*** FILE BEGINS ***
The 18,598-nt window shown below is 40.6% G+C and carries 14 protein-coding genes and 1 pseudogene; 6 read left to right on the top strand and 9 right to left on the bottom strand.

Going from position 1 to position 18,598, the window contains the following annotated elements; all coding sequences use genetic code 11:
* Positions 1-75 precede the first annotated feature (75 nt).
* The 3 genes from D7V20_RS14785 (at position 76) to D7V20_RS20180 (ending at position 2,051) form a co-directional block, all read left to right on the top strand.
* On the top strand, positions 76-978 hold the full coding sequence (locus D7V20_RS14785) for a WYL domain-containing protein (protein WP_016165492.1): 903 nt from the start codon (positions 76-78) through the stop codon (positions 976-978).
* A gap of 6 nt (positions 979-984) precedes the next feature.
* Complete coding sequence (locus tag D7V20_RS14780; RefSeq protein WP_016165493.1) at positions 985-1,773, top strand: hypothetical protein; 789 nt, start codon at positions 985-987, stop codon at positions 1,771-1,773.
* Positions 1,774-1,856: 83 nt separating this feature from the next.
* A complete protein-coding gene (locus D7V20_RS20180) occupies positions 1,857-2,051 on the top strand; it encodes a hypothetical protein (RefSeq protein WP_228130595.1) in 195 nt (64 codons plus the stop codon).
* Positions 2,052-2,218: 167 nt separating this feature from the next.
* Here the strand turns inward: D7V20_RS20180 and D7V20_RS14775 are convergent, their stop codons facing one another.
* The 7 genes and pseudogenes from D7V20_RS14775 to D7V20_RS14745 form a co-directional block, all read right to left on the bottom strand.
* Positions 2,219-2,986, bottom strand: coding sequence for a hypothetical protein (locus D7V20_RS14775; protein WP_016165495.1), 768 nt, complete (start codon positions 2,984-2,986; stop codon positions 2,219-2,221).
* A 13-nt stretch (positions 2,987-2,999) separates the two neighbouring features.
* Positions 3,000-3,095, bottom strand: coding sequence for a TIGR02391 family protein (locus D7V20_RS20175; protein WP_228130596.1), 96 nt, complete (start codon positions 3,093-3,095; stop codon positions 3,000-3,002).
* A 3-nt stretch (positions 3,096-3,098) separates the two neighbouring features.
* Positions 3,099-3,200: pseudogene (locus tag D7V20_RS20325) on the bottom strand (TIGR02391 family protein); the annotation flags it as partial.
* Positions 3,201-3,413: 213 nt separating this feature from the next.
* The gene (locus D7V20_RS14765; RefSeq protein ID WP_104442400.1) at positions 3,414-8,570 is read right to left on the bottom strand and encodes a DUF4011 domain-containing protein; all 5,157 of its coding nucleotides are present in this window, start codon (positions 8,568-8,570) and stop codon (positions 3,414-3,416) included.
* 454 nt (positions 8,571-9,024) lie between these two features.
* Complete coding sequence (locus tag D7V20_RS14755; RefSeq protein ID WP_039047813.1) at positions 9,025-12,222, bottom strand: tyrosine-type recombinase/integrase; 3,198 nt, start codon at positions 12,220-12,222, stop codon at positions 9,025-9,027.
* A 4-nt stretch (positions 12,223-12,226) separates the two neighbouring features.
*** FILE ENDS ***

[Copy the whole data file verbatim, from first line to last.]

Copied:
The 18,598-nt window shown below is 40.6% G+C and carries 14 protein-coding genes and 1 pseudogene; 6 read left to right on the top strand and 9 right to left on the bottom strand.

Going from position 1 to position 18,598, the window contains the following annotated elements; all coding sequences use genetic code 11:
* Positions 1-75 precede the first annotated feature (75 nt).
* The 3 genes from D7V20_RS14785 (at position 76) to D7V20_RS20180 (ending at position 2,051) form a co-directional block, all read left to right on the top strand.
* On the top strand, positions 76-978 hold the full coding sequence (locus D7V20_RS14785) for a WYL domain-containing protein (protein WP_016165492.1): 903 nt from the start codon (positions 76-78) through the stop codon (positions 976-978).
* A gap of 6 nt (positions 979-984) precedes the next feature.
* Complete coding sequence (locus tag D7V20_RS14780; RefSeq protein WP_016165493.1) at positions 985-1,773, top strand: hypothetical protein; 789 nt, start codon at positions 985-987, stop codon at positions 1,771-1,773.
* Positions 1,774-1,856: 83 nt separating this feature from the next.
* A complete protein-coding gene (locus D7V20_RS20180) occupies positions 1,857-2,051 on the top strand; it encodes a hypothetical protein (RefSeq protein WP_228130595.1) in 195 nt (64 codons plus the stop codon).
* Positions 2,052-2,218: 167 nt separating this feature from the next.
* Here the strand turns inward: D7V20_RS20180 and D7V20_RS14775 are convergent, their stop codons facing one another.
* The 7 genes and pseudogenes from D7V20_RS14775 to D7V20_RS14745 form a co-directional block, all read right to left on the bottom strand.
* Positions 2,219-2,986, bottom strand: coding sequence for a hypothetical protein (locus D7V20_RS14775; protein WP_016165495.1), 768 nt, complete (start codon positions 2,984-2,986; stop codon positions 2,219-2,221).
* A 13-nt stretch (positions 2,987-2,999) separates the two neighbouring features.
* Positions 3,000-3,095, bottom strand: coding sequence for a TIGR02391 family protein (locus D7V20_RS20175; protein WP_228130596.1), 96 nt, complete (start codon positions 3,093-3,095; stop codon positions 3,000-3,002).
* A 3-nt stretch (positions 3,096-3,098) separates the two neighbouring features.
* Positions 3,099-3,200: pseudogene (locus tag D7V20_RS20325) on the bottom strand (TIGR02391 family protein); the annotation flags it as partial.
* Positions 3,201-3,413: 213 nt separating this feature from the next.
* The gene (locus D7V20_RS14765; RefSeq protein ID WP_104442400.1) at positions 3,414-8,570 is read right to left on the bottom strand and encodes a DUF4011 domain-containing protein; all 5,157 of its coding nucleotides are present in this window, start codon (positions 8,568-8,570) and stop codon (positions 3,414-3,416) included.
* 454 nt (positions 8,571-9,024) lie between these two features.
* Complete coding sequence (locus tag D7V20_RS14755; RefSeq protein ID WP_039047813.1) at positions 9,025-12,222, bottom strand: tyrosine-type recombinase/integrase; 3,198 nt, start codon at positions 12,220-12,222, stop codon at positions 9,025-9,027.
* A 4-nt stretch (positions 12,223-12,226) separates the two neighbouring features.